The cost of building London’s ‘tiara’ is also of note, with aprojected amount of £175 million. Although the Garden Bridge Trust says that the bridge will ‘improve the quality of live of everyone in London’, many locals believe that the project is too extravagant and ambitious. The Garden Bridge is also drawing comparison to London’s High Line, which is as impressive as the proposed project and was built at almost half the cost. Many are also wondering how such an expensive bridge can be paid off if visitors and locals are given free rein to cross the bridge at a whim. Only time will tell if this ambitious project will really blossom or simply wilt.
When Wairakei Primary School closed down its pool, no one would have thought that they could make a sustainable garden out of using fish. The New Zealand school announced the official opening of their won aquaponics unit this week, which turns waste produced by farm-grown fish into fertilizer.
Diana Fitzsimmons, the school’s enviroschool leader along with representative Amandao Jones worked together and raised $13,000 to create the unit, which is now housed where in the school’s old pool. Jones notes how supportive the community was for their project, noting that many people gave time and donated goods to help make the school’s first aquaponics a success.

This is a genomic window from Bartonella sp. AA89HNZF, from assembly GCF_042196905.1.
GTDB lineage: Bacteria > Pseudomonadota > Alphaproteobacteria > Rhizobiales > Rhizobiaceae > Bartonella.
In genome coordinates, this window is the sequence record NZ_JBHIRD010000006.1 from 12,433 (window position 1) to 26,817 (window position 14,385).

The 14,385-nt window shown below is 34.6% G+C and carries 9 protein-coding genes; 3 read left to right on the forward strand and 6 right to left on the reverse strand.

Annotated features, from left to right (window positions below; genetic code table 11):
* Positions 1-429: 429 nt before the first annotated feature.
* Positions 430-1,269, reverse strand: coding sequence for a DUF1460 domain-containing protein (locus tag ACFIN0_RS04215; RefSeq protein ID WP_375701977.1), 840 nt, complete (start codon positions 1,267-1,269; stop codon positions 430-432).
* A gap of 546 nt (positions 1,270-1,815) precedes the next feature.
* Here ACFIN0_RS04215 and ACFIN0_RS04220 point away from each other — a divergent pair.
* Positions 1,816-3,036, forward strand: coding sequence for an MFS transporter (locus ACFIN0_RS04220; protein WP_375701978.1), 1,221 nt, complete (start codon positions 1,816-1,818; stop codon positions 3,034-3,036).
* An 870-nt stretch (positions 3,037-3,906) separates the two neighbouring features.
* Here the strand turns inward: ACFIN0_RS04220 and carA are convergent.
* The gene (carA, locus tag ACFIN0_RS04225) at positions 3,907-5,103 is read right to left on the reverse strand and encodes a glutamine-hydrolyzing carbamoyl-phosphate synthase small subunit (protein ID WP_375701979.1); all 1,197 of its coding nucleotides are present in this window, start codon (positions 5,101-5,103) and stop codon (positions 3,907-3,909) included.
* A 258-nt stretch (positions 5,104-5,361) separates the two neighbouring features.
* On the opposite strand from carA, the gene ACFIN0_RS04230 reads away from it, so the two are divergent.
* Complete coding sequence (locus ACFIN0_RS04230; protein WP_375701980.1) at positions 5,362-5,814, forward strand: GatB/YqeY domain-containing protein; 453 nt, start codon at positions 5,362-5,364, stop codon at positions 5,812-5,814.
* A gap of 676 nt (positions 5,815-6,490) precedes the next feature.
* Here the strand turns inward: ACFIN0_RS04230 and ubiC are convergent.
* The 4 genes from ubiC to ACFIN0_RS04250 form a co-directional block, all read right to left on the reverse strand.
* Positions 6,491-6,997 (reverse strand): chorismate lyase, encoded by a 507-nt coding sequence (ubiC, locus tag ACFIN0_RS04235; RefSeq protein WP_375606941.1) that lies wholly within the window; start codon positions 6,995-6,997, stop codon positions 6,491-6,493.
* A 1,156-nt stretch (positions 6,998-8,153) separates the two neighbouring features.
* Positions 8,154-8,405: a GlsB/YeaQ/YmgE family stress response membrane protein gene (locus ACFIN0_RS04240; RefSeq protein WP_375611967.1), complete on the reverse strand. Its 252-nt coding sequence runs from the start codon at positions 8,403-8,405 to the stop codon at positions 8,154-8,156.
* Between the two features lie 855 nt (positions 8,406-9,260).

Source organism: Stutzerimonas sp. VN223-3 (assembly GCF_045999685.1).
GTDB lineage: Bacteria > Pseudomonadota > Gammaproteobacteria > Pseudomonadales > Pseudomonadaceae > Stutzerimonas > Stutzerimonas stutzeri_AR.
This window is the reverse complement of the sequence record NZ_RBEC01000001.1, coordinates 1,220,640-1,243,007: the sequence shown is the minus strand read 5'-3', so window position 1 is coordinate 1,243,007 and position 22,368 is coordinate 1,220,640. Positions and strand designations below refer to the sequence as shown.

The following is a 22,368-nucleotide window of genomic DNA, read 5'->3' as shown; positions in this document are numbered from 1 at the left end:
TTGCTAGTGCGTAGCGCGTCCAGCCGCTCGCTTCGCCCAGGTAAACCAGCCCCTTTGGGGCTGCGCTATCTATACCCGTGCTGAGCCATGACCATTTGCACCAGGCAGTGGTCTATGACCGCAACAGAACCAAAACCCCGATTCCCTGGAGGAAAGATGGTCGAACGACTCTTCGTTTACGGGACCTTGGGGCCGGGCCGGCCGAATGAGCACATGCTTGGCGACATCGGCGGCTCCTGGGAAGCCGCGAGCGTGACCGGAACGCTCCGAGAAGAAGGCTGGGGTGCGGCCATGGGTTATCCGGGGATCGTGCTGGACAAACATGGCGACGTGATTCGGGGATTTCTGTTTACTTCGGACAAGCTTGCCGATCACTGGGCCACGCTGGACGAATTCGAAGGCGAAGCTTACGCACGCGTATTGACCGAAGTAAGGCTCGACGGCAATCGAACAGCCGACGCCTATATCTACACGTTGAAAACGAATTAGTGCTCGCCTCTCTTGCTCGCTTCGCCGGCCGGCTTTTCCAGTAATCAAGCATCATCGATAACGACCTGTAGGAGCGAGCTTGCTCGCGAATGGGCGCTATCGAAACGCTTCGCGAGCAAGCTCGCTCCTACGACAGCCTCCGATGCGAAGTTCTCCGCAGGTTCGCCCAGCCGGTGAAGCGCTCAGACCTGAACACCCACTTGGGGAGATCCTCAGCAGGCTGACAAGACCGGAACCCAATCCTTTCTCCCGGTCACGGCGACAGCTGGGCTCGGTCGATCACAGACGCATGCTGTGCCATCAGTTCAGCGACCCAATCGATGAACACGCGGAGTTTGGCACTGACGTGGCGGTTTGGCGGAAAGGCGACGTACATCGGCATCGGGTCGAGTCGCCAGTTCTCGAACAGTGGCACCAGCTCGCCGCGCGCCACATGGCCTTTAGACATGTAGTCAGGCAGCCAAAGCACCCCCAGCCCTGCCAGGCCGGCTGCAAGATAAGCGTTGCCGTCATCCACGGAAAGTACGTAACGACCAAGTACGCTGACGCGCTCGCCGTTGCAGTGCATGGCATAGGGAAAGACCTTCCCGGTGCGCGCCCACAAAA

Aquaponics is a more organic and sustainable form of cultivation which involves using plants and animals such as fish within a water tank. Instead of pitting mixes, water is used and is essentially a ‘soilless’ form of gardening. Jones said that she was ‘excited that people are able to see the fish because no one really knows what aquaponics is, so it’s a little confusing and what makes it so super cool and exciting is the fish.’